You know, the reaction of the regime, which they could forecast that. I mean we knew that before the election, they had some news that they have talked to each other. That we go for– you know– that coup d´état and we will kill 200 people and imprison 2,000 people, and Iranians will sit down and everything will be suppressed.
This is what they calculated. But what they didn´t know about the tactics of the movement was– Iranians started to, you know, go ahead and come back. You know, one step ahead, two steps back. The first stage, the movement started to use the days of the regime. When I say “days of the regime,” are the ceremony days of regime, which, you know, regime invites the people for governmental marches. For instance, Quds Day, the last Friday of Ramadan to support the Palestinian against Israel.
Movement used these days to come to the street to shout for the movement slogans. After awhile these days were not safe for the people. You know, at the first actions, the days of regime were safe because they didn´t want to attack to the people, because they invited the people come to the streets.
But after three or four two or three month, regime started to not to respect even it´s own days. So, it was an agreement inside the movement not to go for any strict protests anymore. But save the lives and mobilize the people for other types of tactics. Non-cooperative tactics. Not to cooperate with regime. Boycotting, going for strikes. And wearing out the regime. Especially the suppression machine of regime, which is Revolutionary Guard.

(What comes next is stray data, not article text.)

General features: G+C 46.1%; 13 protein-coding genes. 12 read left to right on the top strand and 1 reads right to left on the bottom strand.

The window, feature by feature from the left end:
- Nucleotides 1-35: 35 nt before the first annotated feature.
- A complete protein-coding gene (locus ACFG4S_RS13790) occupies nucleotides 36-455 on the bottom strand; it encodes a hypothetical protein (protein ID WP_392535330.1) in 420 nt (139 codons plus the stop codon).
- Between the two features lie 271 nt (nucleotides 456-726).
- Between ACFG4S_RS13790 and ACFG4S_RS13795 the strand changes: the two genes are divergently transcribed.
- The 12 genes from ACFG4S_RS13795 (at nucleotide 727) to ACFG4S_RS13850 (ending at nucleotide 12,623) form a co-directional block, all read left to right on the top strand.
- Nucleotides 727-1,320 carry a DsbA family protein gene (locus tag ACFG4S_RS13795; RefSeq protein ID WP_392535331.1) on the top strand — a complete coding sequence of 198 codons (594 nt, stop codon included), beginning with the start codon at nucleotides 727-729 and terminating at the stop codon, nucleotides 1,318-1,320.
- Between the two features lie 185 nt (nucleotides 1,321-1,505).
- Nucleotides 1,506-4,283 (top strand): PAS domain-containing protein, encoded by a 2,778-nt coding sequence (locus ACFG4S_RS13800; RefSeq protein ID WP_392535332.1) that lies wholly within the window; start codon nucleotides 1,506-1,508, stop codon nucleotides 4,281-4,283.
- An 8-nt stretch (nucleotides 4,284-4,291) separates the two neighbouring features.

And now we are in this stage of the movement. So I think that the impact of regime´s brutality was the legitimation of regime ins– inside Iran and in international community. And growing up, a kind of hatred against regime. The poll shows– the independent researchers– in Iran, that in summer 2009– about 68 percent of people believe that this regime should go– 64 percent. But right now the last poll shows that 94 percent of the people say that this regime should go.
You know, huge in very steep slope for the graph of the– you know– growth of unpopularity of regime, the legitimation of the regime. That was the main result of 15 month of brutality of regime. And I believe that in nonviolent movements– the legitimation is very important. The most important step, like Russian dolls. The other tactics and the other strategies will come out of this most important step. I mean the legitimation of the regime.